October 24, 2020

Tuesday's Afternoon Update

What you need to know about Florida today

| 10/13/2020

Election results might not be known on election night, Florida officials warn

Two election officials are warning Floridians, the news media and the rest of America that they might not get final results for the presidential contest on election night this year. “We want to ensure that everything that we produce, everything that we publish is 100% accurate,” said Marion County Supervisor of Elections Wesley Wilcox, president-elect of the Florida Supervisors of Elections Association. “We do not have the opportunity to be wrong.” Wilcox and Mark Earley, Leon County Supervisor of Elections and vice president of the trade group, held a conference call with reporters Monday about the dangers of reporting incorrect projections or early results based on incomplete vote totals. More from the Orlando Sentinel and WKMG.

Polk business license numbers remain stable despite COVID-19, economic concerns

With the fiscal year ending Sept. 30, city and county business licenses were due for renewal on Oct. 1, but the early returns don’t demonstrate a local economy teetering on the edge. According to Polk County Tax Collector Joe Tedder, 35,838 county businesses purchased or renewed their licenses by the deadline, which is up 145 from 35,693 reported in 2019. More from the Lakeland Ledger.

Ocala among first in Florida to test electric garbage trucks

Ocala is one of the first cities in Florida poised to clean up its garbage pickup, replacing diesel-powered sanitation trucks with zero-emission electric-powered vehicles. On Oct. 6, the Ocala City Council voted unanimously to move forward with the project and purchase three of the new vehicles in 2021 and two more in 2022. "I am not sure, but I have heard we are the first municipality in Florida to start using these trucks," said John King, Ocala's fleet management director. More from the Ocala Star Banner.

Thousands of renters could lose water service after COVID-19 dried up their jobs

All 3,000 people who live in a rental complex in Coral Springs could lose their water service this week because so many lost their jobs they can’t pay their rent. About the fourth of the renters at Ramblewood East are behind, and the homeowners association can’t pay the $290,000 it owes to the private water company, Royal Waterworks Inc. More from the South Florida Sun-Sentinel.

Sarasota tops U.S. News Best Places to Retire list

The greater Sarasota area ranks as the top place in America to retire and the 16th best place in the country to live, according to the U.S. News & World Report Best Places to Live & Retire 2020-21 rankings, which were released Tuesday morning. Emily Brandon, senior editor for retirement at U.S. News & World Report, said that a couple things pushed Sarasota – which finished in last year’s rankings – ahead of Fort Myers. More from the Sarasota Herald-Tribune.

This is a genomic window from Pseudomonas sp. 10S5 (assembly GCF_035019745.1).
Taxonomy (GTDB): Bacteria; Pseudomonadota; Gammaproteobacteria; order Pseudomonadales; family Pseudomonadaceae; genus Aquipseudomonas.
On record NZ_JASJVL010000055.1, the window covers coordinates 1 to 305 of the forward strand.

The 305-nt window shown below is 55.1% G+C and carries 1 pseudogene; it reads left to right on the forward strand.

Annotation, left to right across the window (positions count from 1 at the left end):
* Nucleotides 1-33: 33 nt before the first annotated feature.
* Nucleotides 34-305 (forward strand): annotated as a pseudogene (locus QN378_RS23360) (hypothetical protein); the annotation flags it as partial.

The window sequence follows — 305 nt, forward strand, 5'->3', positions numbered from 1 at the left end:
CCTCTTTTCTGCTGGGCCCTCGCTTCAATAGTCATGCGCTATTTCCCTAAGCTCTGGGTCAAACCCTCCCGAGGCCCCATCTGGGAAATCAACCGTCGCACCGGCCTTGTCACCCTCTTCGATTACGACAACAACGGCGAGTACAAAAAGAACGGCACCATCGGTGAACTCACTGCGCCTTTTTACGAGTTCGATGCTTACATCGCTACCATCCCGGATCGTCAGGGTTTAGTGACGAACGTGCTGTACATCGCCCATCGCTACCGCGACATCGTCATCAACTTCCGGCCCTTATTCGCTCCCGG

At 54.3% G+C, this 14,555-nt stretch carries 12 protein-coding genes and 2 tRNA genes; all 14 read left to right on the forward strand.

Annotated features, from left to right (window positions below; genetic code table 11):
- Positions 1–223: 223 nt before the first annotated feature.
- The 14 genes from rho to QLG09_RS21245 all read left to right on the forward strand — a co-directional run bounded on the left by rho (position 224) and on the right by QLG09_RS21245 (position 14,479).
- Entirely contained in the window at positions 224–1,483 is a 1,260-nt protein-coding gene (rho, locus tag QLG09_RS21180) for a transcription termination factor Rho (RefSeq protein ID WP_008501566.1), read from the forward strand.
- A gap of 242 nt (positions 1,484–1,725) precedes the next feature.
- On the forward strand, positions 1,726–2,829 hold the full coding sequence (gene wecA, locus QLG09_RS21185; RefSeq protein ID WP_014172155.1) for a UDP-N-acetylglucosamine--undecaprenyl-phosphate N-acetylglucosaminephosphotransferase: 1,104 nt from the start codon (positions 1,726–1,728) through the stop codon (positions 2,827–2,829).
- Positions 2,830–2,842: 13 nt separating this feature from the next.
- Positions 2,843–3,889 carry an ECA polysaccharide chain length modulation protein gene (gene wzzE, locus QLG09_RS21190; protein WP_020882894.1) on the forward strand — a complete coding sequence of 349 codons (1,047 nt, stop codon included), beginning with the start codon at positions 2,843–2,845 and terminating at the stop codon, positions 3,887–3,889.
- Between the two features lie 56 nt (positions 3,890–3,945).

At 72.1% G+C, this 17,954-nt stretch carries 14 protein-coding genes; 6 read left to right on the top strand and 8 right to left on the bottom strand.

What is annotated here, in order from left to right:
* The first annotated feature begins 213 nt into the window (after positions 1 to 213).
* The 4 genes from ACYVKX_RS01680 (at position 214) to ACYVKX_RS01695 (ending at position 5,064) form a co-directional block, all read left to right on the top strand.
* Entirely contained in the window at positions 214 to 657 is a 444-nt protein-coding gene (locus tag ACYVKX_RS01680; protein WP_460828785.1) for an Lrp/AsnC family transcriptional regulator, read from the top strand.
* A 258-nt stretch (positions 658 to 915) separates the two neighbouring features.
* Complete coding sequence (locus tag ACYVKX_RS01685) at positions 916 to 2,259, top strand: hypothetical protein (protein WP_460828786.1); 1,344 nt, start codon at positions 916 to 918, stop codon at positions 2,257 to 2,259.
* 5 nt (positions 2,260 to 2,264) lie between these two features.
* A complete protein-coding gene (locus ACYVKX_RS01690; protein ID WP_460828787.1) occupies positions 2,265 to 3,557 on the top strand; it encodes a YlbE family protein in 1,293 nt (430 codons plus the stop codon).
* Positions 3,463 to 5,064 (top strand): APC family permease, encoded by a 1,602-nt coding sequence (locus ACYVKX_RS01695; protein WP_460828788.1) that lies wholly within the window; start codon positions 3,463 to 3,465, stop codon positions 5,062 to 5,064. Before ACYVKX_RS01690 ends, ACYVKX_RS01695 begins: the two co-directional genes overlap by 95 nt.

Out of the Box
A sound-wave emitting buoy that kills algae will soon be tested in Florida

 A Dutch company is setting up its first Florida test of a buoy that kills blue-green algae. The company, LG Sonic, enlisted a professor from Florida Gulf Coast University to evaluate whether the $50,000 buoys really work. Professor Bill Mitsch, who specializes in how to reduce agricultural water pollutants, received a $1 million grant from the state’s Department of Environmental Protection for the project.

» More from WWSB.


Business Profile
House of Shaves

floridaOwner Alex Jaramillo plans to open his second House of Shaves Barbershop in Jacksonville in early November. “We chose this location because it’s in the heart of the one of the fastest-growing areas of Jacksonville for the younger demographic and its proximity to the offices and apartments in the area,” Jaramillo said. Jaramillo, 31, started the Jacksonville-based company.

» Read more from the Jacksonville Daily Record.

Tags: Daily Pulse, Afternoon Pulse

In case you missed it:

Florida Trend Video Pick

Rare, two-headed snake found in Palm Harbor home
Rare, two-headed snake found in Palm Harbor home

A family in Palm Harbor recently found a rare creature in their home – a two-headed snake. FWC researchers said the phenomenon is named bicephaly – an uncommon occurrence that happens during snake embryo development. When two monozygotic twins fail to separate, it leaves the heads conjoined onto a single body.

Earlier Videos | Viewpoints@FloridaTrend

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